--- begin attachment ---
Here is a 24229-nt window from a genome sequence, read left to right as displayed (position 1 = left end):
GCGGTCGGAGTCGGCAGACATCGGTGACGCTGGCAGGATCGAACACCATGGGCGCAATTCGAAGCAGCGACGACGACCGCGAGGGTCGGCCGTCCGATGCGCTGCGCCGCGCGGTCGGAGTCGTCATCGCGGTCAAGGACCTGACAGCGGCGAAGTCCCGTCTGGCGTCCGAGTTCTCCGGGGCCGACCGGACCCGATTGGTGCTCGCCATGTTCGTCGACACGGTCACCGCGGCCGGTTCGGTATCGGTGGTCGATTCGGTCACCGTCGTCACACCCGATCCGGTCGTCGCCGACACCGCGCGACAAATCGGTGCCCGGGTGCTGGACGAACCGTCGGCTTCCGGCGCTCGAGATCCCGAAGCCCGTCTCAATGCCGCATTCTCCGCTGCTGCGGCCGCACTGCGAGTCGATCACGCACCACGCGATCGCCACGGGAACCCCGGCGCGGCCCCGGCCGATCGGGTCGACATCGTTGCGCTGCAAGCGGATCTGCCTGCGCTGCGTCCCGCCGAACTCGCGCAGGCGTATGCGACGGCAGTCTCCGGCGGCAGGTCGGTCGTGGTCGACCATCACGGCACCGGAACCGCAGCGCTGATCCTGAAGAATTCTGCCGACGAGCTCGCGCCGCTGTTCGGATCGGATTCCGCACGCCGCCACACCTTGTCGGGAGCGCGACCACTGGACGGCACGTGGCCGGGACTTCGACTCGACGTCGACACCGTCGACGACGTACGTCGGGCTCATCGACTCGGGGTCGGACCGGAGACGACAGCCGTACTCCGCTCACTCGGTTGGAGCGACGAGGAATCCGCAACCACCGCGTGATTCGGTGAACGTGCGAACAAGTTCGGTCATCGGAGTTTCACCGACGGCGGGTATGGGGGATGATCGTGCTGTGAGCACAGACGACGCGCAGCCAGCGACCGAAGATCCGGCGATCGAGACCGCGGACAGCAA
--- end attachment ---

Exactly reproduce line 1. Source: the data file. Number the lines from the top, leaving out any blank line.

Here is a 24229-nt window from a genome sequence, read left to right as displayed (position 1 = left end):